A regiment of 300 parent volunteers is then put in place, all reporting to the head clerk of course and his or her assistant on meet day. There’s a card sorter, who arranges index cards in the clerk’s tent to assign swimmers in the respective lanes. There are yellers in the tent, who direct swimmers to those cards. From lane sheet distributors, to runners, to spotters, to guides, to seaters — who walk younger swimmers from the clerk’s tent to the pool deck — it takes a lot to make it all go.

The Dolphins had 70 parents volunteer for the weekend, with parents from participating teams throwing in as well.

“It’s an amazing coordination of efforts,” VanderVeen said.

Readying the pool for Saturday’s meet start begins Friday morning before Springbrook opens to the public. That’s when tents begin going up. After close, the lane barriers are installed and a practice session for the Dolphins 220 swimmers is held.

VanderVeen said everything was in its place by 11 p.m. Friday. By 5:30 the following morning, he was back at the pool, with Lazar arriving soon after. The next 48 hours, Lazar said, are largely “controlled chaos.”

“It’s a 48-hour adrenaline rush,” he said. “It really is.”

“The pace kind of keeps you going,” VanderVeen said.

Like the Prestons and other volunteers, Lazar has a vested interest in the meet. Daughters Malorie, 12, and Olivia, 8, are both Dolphins. Their older sister, Hannah, worked the meet as a life guard for Parks and Rec. Wife Beth is a former Dolphin president.

“We have tremendous parents,” David Lazar said. “They come out and they spend the whole weekend with us.”

Some, long after the children have completed their eligibility with the Dolphins, never leave the program.

“I’ve enjoyed it,” Preston said. “It’s a part of my life. It’s a big part of my life.”

The meet would likely grind to halt if parents like the Prestons and former director Kay Gibson left the program with their children, VanderVeen said. There are no plans to leave, Joe Preston said.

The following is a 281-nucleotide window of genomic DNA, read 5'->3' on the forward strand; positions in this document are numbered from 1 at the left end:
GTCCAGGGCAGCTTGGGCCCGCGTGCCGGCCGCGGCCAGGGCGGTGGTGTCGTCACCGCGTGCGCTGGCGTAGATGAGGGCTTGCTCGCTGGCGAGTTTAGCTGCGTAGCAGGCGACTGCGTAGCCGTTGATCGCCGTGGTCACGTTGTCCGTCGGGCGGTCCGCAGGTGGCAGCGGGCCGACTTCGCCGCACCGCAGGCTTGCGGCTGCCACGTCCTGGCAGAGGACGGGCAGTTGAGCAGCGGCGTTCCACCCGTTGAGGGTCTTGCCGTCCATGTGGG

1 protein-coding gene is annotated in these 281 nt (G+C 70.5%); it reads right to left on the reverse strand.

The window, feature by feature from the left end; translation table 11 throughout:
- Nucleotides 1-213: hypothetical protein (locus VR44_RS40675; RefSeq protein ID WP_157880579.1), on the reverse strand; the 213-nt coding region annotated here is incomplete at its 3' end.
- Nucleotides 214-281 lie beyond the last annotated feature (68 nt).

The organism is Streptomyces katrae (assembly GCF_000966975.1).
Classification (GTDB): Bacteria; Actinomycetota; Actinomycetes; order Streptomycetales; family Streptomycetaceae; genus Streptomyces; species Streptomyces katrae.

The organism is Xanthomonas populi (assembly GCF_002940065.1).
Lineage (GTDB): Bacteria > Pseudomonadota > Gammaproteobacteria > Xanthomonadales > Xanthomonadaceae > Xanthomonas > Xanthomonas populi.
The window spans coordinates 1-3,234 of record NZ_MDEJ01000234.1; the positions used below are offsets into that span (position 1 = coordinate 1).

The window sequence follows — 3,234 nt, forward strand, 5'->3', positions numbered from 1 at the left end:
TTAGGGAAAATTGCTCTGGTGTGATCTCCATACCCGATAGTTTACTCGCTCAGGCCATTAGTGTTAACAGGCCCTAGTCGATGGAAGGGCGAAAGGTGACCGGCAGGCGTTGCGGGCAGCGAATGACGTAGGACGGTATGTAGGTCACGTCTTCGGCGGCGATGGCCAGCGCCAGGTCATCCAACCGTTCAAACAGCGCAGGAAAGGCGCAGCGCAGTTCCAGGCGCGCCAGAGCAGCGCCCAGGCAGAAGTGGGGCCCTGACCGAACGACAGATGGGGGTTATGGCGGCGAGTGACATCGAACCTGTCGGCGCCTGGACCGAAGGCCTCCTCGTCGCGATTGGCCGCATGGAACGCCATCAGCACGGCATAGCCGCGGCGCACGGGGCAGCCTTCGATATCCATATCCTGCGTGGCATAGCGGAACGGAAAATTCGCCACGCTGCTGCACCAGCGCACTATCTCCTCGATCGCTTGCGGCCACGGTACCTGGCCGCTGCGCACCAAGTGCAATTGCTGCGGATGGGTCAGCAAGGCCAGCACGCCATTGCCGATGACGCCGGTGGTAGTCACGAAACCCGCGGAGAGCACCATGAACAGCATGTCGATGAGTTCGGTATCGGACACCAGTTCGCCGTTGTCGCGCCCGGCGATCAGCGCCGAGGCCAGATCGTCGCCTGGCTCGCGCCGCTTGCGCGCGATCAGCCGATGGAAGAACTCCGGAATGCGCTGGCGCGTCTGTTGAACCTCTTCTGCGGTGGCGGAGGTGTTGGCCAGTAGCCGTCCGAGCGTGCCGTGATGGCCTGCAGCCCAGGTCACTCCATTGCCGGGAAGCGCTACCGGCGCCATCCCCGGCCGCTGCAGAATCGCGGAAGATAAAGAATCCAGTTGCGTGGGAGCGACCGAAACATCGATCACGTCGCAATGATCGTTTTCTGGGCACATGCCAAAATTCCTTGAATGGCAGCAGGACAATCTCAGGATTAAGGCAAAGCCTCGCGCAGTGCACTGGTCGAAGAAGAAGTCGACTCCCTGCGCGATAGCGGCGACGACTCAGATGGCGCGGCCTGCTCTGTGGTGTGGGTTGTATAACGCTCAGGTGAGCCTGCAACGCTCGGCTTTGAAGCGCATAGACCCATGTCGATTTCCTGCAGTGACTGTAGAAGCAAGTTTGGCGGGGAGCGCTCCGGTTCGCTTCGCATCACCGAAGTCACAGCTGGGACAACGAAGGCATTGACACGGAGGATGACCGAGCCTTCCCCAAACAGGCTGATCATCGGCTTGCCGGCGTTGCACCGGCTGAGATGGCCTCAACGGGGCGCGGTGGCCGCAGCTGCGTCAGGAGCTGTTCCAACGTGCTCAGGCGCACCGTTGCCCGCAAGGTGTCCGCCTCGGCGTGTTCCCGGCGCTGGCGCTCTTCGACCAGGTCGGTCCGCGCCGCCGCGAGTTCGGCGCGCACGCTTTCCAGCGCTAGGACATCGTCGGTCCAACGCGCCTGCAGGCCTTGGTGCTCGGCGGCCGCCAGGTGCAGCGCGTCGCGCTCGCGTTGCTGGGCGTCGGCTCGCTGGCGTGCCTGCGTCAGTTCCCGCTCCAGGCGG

“It’s fun working with the people and the organization,” he said. “It’s a special type of person that volunteers for something like this.”

Rebecca’s introduction of the touch-pad timing system did wonders to ease the grind of the meet on parents and other volunteers.

“We’ve only got six lanes to work with,” Joe Preston said. “We’ve got to run a meet that’s just clockwork precision or we’ll just kill our workers.”

Technology isn’t the only thing to bring about innovation at the meet. One of its signature sights is that of young swimmers, each holding onto the same long rope, making the walk from the clerk’s tent together to the starting blocks. The ritual once entailed a march from the far end of the complex, a trek of some 70 yards.

Saturday, Dolphin administrators decided to move the clerk’s tent only a few feet from the pool deck.

“Kay and I work with hand signals now,” Joe Preston said.

The meet endured a four-hour delay because of Sunday’s downpour, but few, if any, teams bailed. From the biggest clubs to the smallest, all huddled beneath their tents to wait it out.

“We almost got it done,” Joe Preston said. “If that (second) storm would have been an hour later, we would have made it.”

From the sheer mass of humanity that streamed through Springbrook’s gates over the weekend, and the organized fashion in which they did, a powerful argument could made the Dolphins’ legion of volunteers did exactly that.